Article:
I came home from work today, jumped on the bike, and rode for a good two hours.
Don’t get the wrong idea. It certainly wasn’t any kind of “training” or “fitness” ride. It’s funny, I suppose, but ALL my rides these days would best be categorized as “recovery rides”. For those not familiar with the training language, a recovery ride is one in which the racer rides steady and slower than normal after a particularly hard workout or series of workouts. Recovery rides are intended to promote circulation and muscle recovery. You might say I’m always recovering from something, but I reckon it is rarely a particularly hard workout.
No, I came home from work with an unsettled stomach, low on energy, and hungry. Still mulling-over a few things at work, I simply wanted to sit in the sun and rest…or maybe take a nap. It wasn’t the ideal set-up for cycling. On the other hand, the weather was spectacular and I had some spare time. Within minutes, I had loaded the bag with a PBJ sandwich, a windbreaker, camera, cell phone…and was on the road.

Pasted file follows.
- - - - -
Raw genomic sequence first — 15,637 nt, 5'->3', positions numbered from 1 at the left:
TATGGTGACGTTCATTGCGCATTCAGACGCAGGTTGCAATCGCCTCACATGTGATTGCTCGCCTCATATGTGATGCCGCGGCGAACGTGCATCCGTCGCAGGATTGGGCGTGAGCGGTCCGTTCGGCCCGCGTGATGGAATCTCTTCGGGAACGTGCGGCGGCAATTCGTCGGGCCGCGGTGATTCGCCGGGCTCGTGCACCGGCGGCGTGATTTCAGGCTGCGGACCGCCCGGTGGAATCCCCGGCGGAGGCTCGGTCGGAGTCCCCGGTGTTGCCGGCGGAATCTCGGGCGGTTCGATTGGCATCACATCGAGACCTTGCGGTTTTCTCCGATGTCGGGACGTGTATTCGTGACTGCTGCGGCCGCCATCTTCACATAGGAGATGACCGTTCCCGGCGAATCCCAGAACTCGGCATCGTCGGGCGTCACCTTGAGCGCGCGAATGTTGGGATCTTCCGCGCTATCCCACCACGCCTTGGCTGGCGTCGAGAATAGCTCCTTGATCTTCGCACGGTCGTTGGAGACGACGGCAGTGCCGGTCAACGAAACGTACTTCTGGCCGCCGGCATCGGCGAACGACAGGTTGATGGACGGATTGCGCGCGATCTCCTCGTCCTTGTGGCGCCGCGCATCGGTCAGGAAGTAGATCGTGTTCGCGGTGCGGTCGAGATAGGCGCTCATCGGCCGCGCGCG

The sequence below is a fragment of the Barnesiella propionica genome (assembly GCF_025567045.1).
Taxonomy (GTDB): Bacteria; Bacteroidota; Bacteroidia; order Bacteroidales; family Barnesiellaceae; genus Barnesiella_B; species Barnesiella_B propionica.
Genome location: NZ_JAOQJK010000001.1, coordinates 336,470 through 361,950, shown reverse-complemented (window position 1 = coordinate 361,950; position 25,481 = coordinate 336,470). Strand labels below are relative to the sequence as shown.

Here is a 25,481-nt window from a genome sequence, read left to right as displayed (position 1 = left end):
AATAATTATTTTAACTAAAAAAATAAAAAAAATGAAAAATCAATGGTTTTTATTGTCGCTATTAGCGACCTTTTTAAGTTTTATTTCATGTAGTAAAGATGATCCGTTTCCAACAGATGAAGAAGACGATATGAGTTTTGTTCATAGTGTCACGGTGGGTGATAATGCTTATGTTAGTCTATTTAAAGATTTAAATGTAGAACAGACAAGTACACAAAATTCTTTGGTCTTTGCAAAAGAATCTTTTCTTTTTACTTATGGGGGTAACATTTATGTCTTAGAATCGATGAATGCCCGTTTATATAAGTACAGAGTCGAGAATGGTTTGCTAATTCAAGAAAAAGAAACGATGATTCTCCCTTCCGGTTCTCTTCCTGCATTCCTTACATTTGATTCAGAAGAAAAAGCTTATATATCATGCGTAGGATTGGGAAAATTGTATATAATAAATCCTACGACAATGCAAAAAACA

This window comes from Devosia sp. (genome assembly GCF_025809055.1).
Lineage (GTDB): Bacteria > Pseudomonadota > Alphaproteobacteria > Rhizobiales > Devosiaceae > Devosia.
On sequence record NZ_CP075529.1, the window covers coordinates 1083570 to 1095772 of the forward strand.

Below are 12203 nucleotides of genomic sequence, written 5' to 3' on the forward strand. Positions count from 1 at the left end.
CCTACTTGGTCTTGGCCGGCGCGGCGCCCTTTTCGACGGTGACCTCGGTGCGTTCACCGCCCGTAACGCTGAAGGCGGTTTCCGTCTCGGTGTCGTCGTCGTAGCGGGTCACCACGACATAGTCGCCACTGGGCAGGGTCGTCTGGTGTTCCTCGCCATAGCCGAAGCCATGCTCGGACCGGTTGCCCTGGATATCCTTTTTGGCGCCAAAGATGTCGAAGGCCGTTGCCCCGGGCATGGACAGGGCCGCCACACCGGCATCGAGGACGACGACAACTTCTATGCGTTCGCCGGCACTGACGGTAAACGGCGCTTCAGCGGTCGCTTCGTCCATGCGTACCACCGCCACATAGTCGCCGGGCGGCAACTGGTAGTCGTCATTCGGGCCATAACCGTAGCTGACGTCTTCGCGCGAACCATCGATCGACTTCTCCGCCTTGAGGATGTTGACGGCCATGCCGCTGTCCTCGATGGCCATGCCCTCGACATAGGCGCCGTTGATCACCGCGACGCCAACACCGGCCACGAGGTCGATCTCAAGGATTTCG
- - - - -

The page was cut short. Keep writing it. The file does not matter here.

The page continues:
Not feeling very zippy, Waide Road seemed like the best plan. Noodling along on late afternoon gravel was just the ticket. Miles of quiet. No cars…and no hurry. Springtime had worked it’s magic on the wide-open rolling prairie. The multi-shades-of-brown illustrated in my prior Waide Road post were transformed. Wildflowers and multi-shades-of-green were featured today. Unfortunately, my camera battery gave out mid-ride and I couldn’t photograph the best views.
Upon returning to the final stretch of pavement, I noticed the sun dropping behind the horizon. I paused to turn on the lights for the last 10 minutes of the ride. It really is amazing what a two hour ride (and eating a PBJ sandwich on a prairie hilltop where you can see for miles and hear nothing but the breeze) can do.
It can recover your spirit.